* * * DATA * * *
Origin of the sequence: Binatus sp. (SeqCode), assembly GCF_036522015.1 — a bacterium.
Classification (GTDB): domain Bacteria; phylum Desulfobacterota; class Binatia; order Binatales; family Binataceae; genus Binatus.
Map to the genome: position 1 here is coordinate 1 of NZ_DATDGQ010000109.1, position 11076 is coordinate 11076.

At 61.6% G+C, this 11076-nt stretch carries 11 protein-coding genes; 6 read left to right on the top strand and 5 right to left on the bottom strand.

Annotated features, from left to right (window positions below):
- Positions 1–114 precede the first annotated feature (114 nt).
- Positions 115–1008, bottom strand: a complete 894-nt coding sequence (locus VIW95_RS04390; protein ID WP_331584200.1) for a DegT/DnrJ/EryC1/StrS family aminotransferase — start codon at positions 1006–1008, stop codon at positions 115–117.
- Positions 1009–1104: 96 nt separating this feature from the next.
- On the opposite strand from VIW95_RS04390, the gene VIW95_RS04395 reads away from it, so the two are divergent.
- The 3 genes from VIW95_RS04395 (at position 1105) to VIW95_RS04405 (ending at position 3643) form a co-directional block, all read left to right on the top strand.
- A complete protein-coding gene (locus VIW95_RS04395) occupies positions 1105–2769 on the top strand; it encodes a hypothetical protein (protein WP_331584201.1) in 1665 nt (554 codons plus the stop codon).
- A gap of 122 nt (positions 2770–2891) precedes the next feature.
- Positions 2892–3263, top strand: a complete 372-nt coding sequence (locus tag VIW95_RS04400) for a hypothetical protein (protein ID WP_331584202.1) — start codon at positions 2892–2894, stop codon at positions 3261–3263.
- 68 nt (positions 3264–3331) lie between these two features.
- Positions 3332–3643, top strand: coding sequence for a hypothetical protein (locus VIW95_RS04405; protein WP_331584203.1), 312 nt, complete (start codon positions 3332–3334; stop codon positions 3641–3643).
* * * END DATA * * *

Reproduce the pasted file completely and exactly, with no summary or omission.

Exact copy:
Origin of the sequence: Binatus sp. (SeqCode), assembly GCF_036522015.1 — a bacterium.
Classification (GTDB): domain Bacteria; phylum Desulfobacterota; class Binatia; order Binatales; family Binataceae; genus Binatus.
Map to the genome: position 1 here is coordinate 1 of NZ_DATDGQ010000109.1, position 11076 is coordinate 11076.

At 61.6% G+C, this 11076-nt stretch carries 11 protein-coding genes; 6 read left to right on the top strand and 5 right to left on the bottom strand.

Annotated features, from left to right (window positions below):
- Positions 1–114 precede the first annotated feature (114 nt).
- Positions 115–1008, bottom strand: a complete 894-nt coding sequence (locus VIW95_RS04390; protein ID WP_331584200.1) for a DegT/DnrJ/EryC1/StrS family aminotransferase — start codon at positions 1006–1008, stop codon at positions 115–117.
- Positions 1009–1104: 96 nt separating this feature from the next.
- On the opposite strand from VIW95_RS04390, the gene VIW95_RS04395 reads away from it, so the two are divergent.
- The 3 genes from VIW95_RS04395 (at position 1105) to VIW95_RS04405 (ending at position 3643) form a co-directional block, all read left to right on the top strand.
- A complete protein-coding gene (locus VIW95_RS04395) occupies positions 1105–2769 on the top strand; it encodes a hypothetical protein (protein WP_331584201.1) in 1665 nt (554 codons plus the stop codon).
- A gap of 122 nt (positions 2770–2891) precedes the next feature.
- Positions 2892–3263, top strand: a complete 372-nt coding sequence (locus tag VIW95_RS04400) for a hypothetical protein (protein ID WP_331584202.1) — start codon at positions 2892–2894, stop codon at positions 3261–3263.
- 68 nt (positions 3264–3331) lie between these two features.
- Positions 3332–3643, top strand: coding sequence for a hypothetical protein (locus VIW95_RS04405; protein WP_331584203.1), 312 nt, complete (start codon positions 3332–3334; stop codon positions 3641–3643).